The choedhar – Buddhist religious flag – sports five colours from the blue symbolizing sky to the yellowish-ochre of earth with white, red and orange in between.
But when the 14th Dalai Lama landed from the sky on this spiritual spot in the eastern Himalayas and drove to the Tawang Monastery past rows of choedhars on Sunday, his emphasis was on another principal Buddhist colour – green representing vegetation.
"His Holiness is deeply concerned about the stress on the Himalayan ecology," former Arunachal Pradesh minister TG Rimpoche told Hindustan Times. "His agenda is to blend spiritualism with conservation using Tawang as the launch pad for his green mission."
Rimpoche, also the abbot of the Lumla Monastery 65 km west of this town, accompanied the Dalai Lama from Guwahati to Tawang in a 24-seater civilian chopper.
The Eastern Himalayas, part of the highly sensitive Indo-Burma Biodiversity Hotspot, are unstable and prone to landslips. The central and western Himalayas are more settled, but have been bearing the brunt of global warming.
According to Rimpoche, the Dalai Lama wanted to make a strong green statement ahead of the Copenhagen summit on climate change. "Emotionally attached to the Himalayas, which he feels needs to be saved to save the world, His Holiness insisted on dovetailing an eco-friendly programme with his three-day religious discourse. After all, Budhism is also about the environment people live in."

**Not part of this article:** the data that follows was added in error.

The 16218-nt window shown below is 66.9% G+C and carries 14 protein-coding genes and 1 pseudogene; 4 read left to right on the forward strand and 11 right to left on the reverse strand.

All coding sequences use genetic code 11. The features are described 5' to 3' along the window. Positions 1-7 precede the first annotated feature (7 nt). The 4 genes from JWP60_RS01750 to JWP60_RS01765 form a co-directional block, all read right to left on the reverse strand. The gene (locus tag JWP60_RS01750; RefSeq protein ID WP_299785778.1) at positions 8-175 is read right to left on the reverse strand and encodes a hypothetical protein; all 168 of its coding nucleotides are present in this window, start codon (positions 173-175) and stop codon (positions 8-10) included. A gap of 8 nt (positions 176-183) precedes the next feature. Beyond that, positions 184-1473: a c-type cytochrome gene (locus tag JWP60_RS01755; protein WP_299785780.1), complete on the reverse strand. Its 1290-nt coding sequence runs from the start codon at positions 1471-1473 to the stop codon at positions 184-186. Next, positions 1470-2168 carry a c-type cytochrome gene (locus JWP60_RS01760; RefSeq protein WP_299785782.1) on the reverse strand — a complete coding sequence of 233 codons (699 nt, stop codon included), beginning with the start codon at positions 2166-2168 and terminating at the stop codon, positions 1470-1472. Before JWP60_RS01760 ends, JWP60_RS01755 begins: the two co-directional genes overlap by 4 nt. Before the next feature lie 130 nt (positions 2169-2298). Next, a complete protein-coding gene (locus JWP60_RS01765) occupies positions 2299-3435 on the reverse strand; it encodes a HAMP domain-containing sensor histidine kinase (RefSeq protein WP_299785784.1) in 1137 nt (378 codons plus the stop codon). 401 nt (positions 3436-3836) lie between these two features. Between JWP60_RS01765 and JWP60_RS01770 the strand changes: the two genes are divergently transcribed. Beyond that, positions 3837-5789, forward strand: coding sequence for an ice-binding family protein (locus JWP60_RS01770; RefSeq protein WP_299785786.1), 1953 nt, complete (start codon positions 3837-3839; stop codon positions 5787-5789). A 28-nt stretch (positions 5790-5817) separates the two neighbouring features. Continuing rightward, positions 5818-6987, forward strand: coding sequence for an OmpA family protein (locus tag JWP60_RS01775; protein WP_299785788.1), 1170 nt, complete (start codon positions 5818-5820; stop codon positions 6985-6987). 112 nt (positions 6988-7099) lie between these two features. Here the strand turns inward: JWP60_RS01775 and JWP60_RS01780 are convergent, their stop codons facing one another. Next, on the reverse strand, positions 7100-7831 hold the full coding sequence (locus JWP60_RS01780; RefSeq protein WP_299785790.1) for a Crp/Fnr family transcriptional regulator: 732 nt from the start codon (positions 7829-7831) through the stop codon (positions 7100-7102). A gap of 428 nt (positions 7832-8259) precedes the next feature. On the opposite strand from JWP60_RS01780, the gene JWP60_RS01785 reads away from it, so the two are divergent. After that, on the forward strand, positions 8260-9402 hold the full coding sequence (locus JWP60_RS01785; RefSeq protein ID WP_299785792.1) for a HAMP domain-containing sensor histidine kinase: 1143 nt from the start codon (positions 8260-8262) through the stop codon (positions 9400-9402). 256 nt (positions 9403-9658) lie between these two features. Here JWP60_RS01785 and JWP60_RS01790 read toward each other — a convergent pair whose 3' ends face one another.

Accordingly, the Tawang district authorities slated a sapling-planting event before the start of the first session of the Dalai Lama’s sermons at the Yid-Gha-Choezin ground here on Monday. The spiritual head of Mahayana Buddhism would also be distributing to 1,500 lamas and devotees saplings blessed by him.
"We intend to plant these saplings, all indigenous species, on barren patches around this town. We shall also be seeking the help of local heads of the monasteries to expand the green mission to save the Himalayas," said Tawang Deputy Commissioner Gamli Padu.
Arunachal Pradesh, spread across the Eastern Himalayas, is one of the biologically richest regions on earth. A recent WWF report said between 1998 and 2008, at least 353 new species were discovered in this region – an average of 35 new species finds every year for the last 10 years.